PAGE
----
Arts & Culture

Synchronized Fireflies: Lighting Up Congaree

Make time between now and mid-June for one of the world’s most impressive lightning bug displays at South Carolina’s Congaree National Park

Photo: Thomas Hammond

Love is in the air this weekend in South Carolina’s Congaree National Park, the 26,000-plus acres of old-growth bottomland forest outside of Columbia. Specifically, firefly (aka lightning bug) love. In one of the rarest springtime displays on earth, the local population of fireflies will begin blinking in rhythmic, repeated unison, known as a firefly synchrony event. The courtship displays occur in only about a dozen known spots around the globe, and “are spectacular,” says Jonathan Copeland, an emeritus professor of biology at Georgia Southern University and noted firefly expert. “It is like take-your-breath-away wow,” he says.

In the South, Tennessee’s Great Smoky Mountains National Park has long been a popular spot to witness the phenomenon, which occurs from around mid-May to mid-June. In Congaree, however, there are few crowds, no tickets, no required bus transportation. Just walk along the forest boardwalk and wait for the lights to come on. The nightly group-flickering lasts for about two to three weeks, starting just after sunset and stretching more than two hours. Another difference at Congaree: the species of firefly on display is the Photinus frontalis, not the Photinus carolinus that frequent the Smokies. Whereas the latter flashes intermittently, the bugs at Congaree perform a continuous flash “every second or so,” Copeland says.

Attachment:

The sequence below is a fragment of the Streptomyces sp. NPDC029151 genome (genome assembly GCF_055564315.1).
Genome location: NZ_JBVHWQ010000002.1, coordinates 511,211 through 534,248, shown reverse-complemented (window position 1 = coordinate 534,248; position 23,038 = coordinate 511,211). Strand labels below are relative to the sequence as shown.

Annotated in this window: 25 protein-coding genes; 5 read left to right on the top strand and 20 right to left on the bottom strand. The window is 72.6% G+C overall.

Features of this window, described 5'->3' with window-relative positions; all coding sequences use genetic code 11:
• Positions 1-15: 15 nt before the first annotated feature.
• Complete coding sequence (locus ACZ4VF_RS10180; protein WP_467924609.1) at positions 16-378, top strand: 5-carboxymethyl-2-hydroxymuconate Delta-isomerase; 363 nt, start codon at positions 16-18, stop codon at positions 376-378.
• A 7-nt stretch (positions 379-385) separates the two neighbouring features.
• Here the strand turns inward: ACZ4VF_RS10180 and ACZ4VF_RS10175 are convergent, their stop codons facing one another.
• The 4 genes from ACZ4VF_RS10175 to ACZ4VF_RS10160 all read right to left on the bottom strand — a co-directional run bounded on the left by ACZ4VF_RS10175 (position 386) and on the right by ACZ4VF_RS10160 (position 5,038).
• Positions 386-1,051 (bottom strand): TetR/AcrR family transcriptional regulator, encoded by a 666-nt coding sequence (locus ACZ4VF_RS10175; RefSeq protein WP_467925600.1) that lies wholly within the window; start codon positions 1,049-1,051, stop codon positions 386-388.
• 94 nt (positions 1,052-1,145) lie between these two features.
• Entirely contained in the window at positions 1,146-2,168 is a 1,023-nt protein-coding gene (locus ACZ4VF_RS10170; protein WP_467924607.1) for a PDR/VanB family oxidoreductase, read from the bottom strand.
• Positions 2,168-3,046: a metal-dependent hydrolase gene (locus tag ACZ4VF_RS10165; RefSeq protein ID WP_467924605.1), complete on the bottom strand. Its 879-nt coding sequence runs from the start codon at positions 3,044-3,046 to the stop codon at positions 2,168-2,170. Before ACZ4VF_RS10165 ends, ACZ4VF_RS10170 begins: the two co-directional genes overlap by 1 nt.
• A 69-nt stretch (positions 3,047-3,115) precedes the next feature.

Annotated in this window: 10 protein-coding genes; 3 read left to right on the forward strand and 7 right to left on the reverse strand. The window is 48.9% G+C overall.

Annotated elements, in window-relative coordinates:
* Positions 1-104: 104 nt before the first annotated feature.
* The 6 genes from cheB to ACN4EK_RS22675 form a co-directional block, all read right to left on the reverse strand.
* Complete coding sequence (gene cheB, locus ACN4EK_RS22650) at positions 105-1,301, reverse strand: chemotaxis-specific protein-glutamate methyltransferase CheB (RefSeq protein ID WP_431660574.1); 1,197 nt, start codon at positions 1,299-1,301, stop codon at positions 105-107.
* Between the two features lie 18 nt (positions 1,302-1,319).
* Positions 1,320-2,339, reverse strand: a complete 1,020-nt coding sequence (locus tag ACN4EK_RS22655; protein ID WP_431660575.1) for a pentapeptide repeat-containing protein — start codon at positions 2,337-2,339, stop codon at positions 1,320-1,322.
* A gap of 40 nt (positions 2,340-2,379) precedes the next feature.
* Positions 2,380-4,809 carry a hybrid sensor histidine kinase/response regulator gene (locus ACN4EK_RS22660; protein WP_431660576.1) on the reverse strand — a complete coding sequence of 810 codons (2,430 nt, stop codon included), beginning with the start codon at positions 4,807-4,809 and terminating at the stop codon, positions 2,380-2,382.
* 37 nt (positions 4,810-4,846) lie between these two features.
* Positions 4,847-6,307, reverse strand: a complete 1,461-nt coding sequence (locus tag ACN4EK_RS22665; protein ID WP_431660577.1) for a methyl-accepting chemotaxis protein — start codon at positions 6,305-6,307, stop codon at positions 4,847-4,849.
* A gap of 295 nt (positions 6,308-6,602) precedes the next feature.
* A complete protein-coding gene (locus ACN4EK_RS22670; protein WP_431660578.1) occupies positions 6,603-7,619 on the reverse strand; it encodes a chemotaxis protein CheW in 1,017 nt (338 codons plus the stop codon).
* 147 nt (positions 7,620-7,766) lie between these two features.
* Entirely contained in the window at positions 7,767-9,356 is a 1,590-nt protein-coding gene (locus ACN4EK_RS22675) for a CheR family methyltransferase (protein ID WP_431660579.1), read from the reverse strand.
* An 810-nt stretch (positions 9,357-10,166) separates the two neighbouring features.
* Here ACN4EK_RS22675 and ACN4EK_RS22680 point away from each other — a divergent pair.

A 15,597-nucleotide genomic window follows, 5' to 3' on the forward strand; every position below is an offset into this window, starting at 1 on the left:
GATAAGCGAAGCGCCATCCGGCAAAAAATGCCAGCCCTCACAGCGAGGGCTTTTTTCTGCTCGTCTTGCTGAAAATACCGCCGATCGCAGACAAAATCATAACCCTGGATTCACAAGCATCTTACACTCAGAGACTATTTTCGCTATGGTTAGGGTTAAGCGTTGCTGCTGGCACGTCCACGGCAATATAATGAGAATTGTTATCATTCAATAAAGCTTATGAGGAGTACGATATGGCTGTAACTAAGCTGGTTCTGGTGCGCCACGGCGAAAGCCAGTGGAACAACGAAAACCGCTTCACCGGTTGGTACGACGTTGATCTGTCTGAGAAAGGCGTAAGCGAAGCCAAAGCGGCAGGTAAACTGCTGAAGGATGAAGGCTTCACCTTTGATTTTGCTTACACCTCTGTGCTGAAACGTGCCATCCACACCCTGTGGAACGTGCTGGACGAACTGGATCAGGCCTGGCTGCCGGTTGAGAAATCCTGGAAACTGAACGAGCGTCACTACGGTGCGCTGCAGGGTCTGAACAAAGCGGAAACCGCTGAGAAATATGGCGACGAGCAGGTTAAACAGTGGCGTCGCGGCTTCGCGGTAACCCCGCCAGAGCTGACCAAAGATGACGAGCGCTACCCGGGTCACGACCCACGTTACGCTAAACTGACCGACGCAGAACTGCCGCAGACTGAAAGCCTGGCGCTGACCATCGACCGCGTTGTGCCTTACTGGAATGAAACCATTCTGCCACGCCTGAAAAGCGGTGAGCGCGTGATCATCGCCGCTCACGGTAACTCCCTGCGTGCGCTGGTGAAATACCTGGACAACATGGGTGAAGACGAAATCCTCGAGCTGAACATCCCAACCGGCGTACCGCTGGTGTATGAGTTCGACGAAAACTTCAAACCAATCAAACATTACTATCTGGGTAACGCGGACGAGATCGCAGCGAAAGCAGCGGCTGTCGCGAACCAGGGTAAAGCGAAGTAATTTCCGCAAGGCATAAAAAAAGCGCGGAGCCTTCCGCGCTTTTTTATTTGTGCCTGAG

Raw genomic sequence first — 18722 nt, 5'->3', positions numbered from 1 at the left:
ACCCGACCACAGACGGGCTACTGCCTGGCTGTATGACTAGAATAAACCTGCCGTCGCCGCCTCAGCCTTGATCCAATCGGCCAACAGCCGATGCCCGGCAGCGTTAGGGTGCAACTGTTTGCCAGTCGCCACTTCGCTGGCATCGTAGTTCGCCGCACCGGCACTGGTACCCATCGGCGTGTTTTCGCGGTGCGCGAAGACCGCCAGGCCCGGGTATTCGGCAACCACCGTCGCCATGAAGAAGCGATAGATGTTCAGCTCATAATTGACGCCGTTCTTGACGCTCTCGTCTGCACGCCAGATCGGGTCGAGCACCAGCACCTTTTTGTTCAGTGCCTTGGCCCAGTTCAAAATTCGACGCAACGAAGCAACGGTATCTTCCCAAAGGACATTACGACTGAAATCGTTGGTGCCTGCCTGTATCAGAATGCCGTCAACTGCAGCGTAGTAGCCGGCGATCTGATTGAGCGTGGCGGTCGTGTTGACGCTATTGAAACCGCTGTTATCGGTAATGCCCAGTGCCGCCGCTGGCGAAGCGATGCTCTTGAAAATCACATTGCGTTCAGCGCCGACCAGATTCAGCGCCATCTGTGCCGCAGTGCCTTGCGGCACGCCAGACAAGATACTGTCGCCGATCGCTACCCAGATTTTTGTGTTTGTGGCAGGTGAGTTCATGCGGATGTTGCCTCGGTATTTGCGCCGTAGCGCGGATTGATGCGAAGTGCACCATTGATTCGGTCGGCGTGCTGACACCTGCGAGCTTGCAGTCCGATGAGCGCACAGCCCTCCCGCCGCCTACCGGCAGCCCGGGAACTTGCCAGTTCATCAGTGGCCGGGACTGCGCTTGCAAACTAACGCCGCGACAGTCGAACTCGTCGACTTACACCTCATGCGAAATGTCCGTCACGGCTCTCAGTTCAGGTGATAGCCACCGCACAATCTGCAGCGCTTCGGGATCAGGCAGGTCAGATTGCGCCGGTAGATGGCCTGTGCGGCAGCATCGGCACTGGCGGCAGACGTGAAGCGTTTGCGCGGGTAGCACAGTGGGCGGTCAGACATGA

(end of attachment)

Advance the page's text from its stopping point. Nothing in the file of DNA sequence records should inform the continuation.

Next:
Photo: National Park Service

Congaree National Park.

Why the synchronized show? It works better for attracting females on the forest floor than a random onslaught of blinks, explains Andrew Moiseff, a University of Connecticut biologist who has co-published research on firefly synchrony with Copeland. In what is called “flash dialogue,” females respond to specific blink patterns with specific blinks of their own, calling down individual males from above.

Timed to the phenomenon, Congaree’s Harry Hampton Visitor Center will stay open until 9 p.m. from May 20 to June 10, with park rangers and volunteers on hand. For the best shot at catching a big show rather than a trickle, Moiseff recommends showing up around a week after the flashes begin, so as to ensure that you’ll catch the bugs “when they’re really spectacular.” In this case, Memorial Day Weekend. As of Tuesday, May 16, Congaree rangers have already reported seeing small amounts of synchronizing fireflies.

Photo: Frederick Austin

Fireflies light up Congaree National Park.

Another tip: If photographing fireflies, forget the flash. The competition confuses them and, anyway, they’re notoriously difficult to capture on film. Unless you’re a well-equipped pro, save Instagram for another time. Better just to watch and enjoy the show.